and `concatenate_cube()`, let’s return to our three cubes
from the earlier concatenate example.

For the purposes of this example we’ll add a *History* attribute to the first
cube’s `attributes` dictionary.
Remember that the attributes *must* be consistent across all cubes in order to
concatenate into a single cube:

```
>>> print(cubes)
0: air_temperature / (kelvin) (t: 31; y: 3; x: 4)
1: air_temperature / (kelvin) (t: 28; y: 3; x: 4)
2: air_temperature / (kelvin) (t: 31; y: 3; x: 4)
>>> print(cubes[0].attributes)
{'History': 'Created 2010-06-30'}
>>> print(cubes[1].attributes)
{}
>>> print(cubes.concatenate())
0: air_temperature / (kelvin) (t: 31; y: 3; x: 4)
1: air_temperature / (kelvin) (t: 59; y: 3; x: 4)
>>> print(cubes.concatenate_cube())
Traceback (most recent call last):
...
raise iris.exceptions.ConcatenateError(msgs)
iris.exceptions.ConcatenateError: failed to concatenate into a single cube.
Cube metadata differs for phenomenon: air_temperature
```

Note that `concatenate()` returns two cubes here.
All the cubes that can be concatenated have been concatenated. Any cubes that can’t be concatenated are
included unchanged in the returned `CubeList`.
When `concatenate_cube()` is called on `cubes` it raises a
descriptive error that highlights the difference in the `attributes` dictionaries.
It is this difference that is preventing `cubes` being concatenated into a
single cube. An example of fixing an issue like this can be found in the
*Common issues with merge and concatenate* section.

The Iris algorithms that drive `merge()` and
`concatenate()` are complex and depend
on a number of different elements of the input cubes being consistent across
all input cubes.
If this consistency is not maintained then the
`merge()` or
`concatenate()` process can fail in a
seemingly arbitrary manner.

The methods `merge_cube()` and
`concatenate_cube()`
were introduced to Iris to help you locate differences in input cubes
that prevent the input cubes merging or concatenating.
Nevertheless, certain difficulties with using
`merge()` and
`concatenate()` occur frequently.
This section describes these common difficulties, why they arise and
what you can do to avoid them.

**Attributes Mismatch**

Differences in the `attributes` the input cubes probably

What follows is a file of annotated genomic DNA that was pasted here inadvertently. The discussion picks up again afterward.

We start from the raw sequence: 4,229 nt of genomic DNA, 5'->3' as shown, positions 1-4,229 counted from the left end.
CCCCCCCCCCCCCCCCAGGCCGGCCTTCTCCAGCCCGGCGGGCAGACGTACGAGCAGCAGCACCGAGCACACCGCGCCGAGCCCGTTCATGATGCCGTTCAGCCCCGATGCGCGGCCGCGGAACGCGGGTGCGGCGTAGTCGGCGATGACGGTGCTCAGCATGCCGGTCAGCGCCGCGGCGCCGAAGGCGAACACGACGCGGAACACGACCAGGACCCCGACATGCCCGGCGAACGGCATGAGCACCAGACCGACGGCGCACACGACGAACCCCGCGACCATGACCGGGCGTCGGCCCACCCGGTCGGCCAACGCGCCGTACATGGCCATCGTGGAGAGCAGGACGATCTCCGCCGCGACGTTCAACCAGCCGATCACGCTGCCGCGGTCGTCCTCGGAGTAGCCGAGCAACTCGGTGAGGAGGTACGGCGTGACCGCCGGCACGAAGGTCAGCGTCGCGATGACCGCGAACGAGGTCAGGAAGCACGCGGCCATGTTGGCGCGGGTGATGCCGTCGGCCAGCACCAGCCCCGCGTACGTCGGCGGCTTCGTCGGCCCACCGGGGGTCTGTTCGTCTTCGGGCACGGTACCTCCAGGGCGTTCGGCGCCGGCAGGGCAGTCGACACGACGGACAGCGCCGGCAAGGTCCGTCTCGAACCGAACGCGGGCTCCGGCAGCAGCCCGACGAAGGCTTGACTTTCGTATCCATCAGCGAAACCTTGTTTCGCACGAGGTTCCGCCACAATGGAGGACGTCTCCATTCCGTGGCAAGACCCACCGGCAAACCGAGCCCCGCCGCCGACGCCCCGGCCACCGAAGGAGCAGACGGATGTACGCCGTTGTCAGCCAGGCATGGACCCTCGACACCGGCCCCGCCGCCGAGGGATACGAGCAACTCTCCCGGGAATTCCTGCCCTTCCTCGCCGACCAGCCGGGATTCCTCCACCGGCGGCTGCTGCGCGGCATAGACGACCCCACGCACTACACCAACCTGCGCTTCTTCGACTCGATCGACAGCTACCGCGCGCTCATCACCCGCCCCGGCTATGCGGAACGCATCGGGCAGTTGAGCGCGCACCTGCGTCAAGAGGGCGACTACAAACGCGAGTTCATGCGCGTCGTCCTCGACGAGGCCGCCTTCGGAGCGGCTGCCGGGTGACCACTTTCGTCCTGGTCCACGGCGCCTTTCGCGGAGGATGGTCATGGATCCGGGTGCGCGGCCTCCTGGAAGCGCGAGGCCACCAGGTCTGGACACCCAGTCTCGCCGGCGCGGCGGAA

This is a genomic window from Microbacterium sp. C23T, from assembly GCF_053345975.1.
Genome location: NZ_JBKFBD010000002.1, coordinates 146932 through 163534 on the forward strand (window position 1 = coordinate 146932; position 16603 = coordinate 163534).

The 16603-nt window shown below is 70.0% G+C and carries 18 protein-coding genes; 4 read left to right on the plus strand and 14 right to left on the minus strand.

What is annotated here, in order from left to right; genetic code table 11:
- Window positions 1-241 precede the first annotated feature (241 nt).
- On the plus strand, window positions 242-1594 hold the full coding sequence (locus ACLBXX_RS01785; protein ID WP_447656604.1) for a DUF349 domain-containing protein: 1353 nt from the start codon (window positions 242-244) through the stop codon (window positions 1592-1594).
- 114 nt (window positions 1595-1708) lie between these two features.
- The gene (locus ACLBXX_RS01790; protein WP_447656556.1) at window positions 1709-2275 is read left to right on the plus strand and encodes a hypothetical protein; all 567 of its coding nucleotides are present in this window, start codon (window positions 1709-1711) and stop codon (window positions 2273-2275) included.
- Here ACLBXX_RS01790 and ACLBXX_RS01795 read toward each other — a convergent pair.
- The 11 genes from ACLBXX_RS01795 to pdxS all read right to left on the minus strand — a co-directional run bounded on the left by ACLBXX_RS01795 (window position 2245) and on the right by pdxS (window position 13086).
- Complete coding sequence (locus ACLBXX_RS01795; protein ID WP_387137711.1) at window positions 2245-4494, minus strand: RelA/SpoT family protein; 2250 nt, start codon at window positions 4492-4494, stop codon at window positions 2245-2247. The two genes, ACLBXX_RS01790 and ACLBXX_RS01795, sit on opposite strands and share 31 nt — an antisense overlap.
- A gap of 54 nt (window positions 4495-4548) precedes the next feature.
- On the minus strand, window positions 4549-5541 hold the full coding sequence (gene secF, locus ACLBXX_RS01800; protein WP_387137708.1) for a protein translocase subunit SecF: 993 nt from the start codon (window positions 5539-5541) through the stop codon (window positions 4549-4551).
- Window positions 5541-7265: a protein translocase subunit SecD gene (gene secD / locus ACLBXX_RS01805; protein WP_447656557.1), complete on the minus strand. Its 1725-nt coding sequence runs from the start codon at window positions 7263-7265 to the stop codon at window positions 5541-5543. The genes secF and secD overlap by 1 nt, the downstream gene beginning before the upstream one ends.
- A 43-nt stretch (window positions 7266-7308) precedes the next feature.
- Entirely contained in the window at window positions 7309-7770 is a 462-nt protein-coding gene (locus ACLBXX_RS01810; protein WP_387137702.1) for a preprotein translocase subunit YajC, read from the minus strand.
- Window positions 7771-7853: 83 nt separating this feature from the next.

cause the greatest amount of merge-related difficulties.
In recognition of this, Iris has a helper function,
`equalise_attributes()`, to equalise
attributes differences in the input cubes.

Note

The functionality provided by `iris.util.describe_diff()` and
`iris.cube.Cube.is_compatible()` are **not** designed to give user
indication of whether two cubes can be merged.

To demonstrate using `equalise_attributes()`,
let’s return to our non-merging list of input cubes from the merge_cube example
from earlier.
We’ll call `equalise_attributes()` on the
input cubes before merging the input cubes using `merge_cube()`:

```
>>> from iris.experimental.equalise_cubes import equalise_attributes
>>> print(cubes)
0: air_temperature / (kelvin) (y: 4; x: 5)
1: air_temperature / (kelvin) (y: 4; x: 5)
2: air_temperature / (kelvin) (y: 4; x: 5)
>>> print(cubes[0].attributes)
{'Conventions': 'CF-1.5'}
>>> print(cubes[1].attributes)
{}
>>> print(cubes[2].attributes)
{}
>>> print(cubes.merge_cube())
Traceback (most recent call last):
...
raise iris.exceptions.MergeError(msgs)
iris.exceptions.MergeError: failed to merge into a single cube.
cube.attributes keys differ: 'Conventions'
>>> equalise_attributes(cubes)
>>> print(cubes[0].attributes)
{}
>>> print(cubes.merge_cube())
air_temperature / (kelvin) (z: 3; y: 4; x: 5)
Dimension coordinates:
z x - -
y - x -
x - - x
```

**Incomplete Data**

Merging input cubes with inconsistent dimension lengths can cause misleading results. This is a common problem when merging cubes generated by different ensemble members in a model run.

The misleading results cause the merged cube to gain an anonymous leading dimension. All the merged coordinates appear as auxiliary coordinates on the anonymous leading dimension. This is shown in the example below:

```
>>> print(cube)
surface_temperature / (K) (-- : 5494; latitude: 325; longitude: 432)
Dimension coordinates:
latitude - x -
longitude - - x
Auxiliary coordinates:
forecast_month x - -
forecast_period x - -
forecast_reference_time x - -
realization x - -
time x - -
```

**Merging Duplicate Cubes**

The Iris load process does not merge duplicate cubes (two or more identical cubes in
the input cubes) by default.
This behaviour can be changed by setting the `unique` keyword argument